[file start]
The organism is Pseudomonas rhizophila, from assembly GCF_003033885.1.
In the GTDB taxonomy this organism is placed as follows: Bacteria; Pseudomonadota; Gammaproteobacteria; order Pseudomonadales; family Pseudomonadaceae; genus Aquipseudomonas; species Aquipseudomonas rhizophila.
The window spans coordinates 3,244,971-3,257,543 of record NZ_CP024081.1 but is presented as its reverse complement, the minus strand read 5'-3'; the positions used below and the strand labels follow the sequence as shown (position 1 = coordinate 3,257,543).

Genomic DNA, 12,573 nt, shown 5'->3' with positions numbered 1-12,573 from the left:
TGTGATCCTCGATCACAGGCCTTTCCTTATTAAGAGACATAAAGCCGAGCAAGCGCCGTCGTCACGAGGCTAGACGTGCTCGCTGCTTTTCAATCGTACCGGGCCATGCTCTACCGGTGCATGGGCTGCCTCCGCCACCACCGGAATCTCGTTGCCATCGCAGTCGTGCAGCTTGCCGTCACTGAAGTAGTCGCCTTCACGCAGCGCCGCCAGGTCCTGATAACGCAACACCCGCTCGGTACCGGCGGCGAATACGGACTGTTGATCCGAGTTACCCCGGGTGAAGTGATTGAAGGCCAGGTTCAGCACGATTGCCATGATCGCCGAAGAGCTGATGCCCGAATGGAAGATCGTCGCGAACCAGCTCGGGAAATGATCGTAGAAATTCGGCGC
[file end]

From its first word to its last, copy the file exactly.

The organism is Pseudomonas rhizophila, from assembly GCF_003033885.1.
In the GTDB taxonomy this organism is placed as follows: Bacteria; Pseudomonadota; Gammaproteobacteria; order Pseudomonadales; family Pseudomonadaceae; genus Aquipseudomonas; species Aquipseudomonas rhizophila.
The window spans coordinates 3,244,971-3,257,543 of record NZ_CP024081.1 but is presented as its reverse complement, the minus strand read 5'-3'; the positions used below and the strand labels follow the sequence as shown (position 1 = coordinate 3,257,543).

Genomic DNA, 12,573 nt, shown 5'->3' with positions numbered 1-12,573 from the left:
TGTGATCCTCGATCACAGGCCTTTCCTTATTAAGAGACATAAAGCCGAGCAAGCGCCGTCGTCACGAGGCTAGACGTGCTCGCTGCTTTTCAATCGTACCGGGCCATGCTCTACCGGTGCATGGGCTGCCTCCGCCACCACCGGAATCTCGTTGCCATCGCAGTCGTGCAGCTTGCCGTCACTGAAGTAGTCGCCTTCACGCAGCGCCGCCAGGTCCTGATAACGCAACACCCGCTCGGTACCGGCGGCGAATACGGACTGTTGATCCGAGTTACCCCGGGTGAAGTGATTGAAGGCCAGGTTCAGCACGATTGCCATGATCGCCGAAGAGCTGATGCCCGAATGGAAGATCGTCGCGAACCAGCTCGGGAAATGATCGTAGAAATTCGGCGC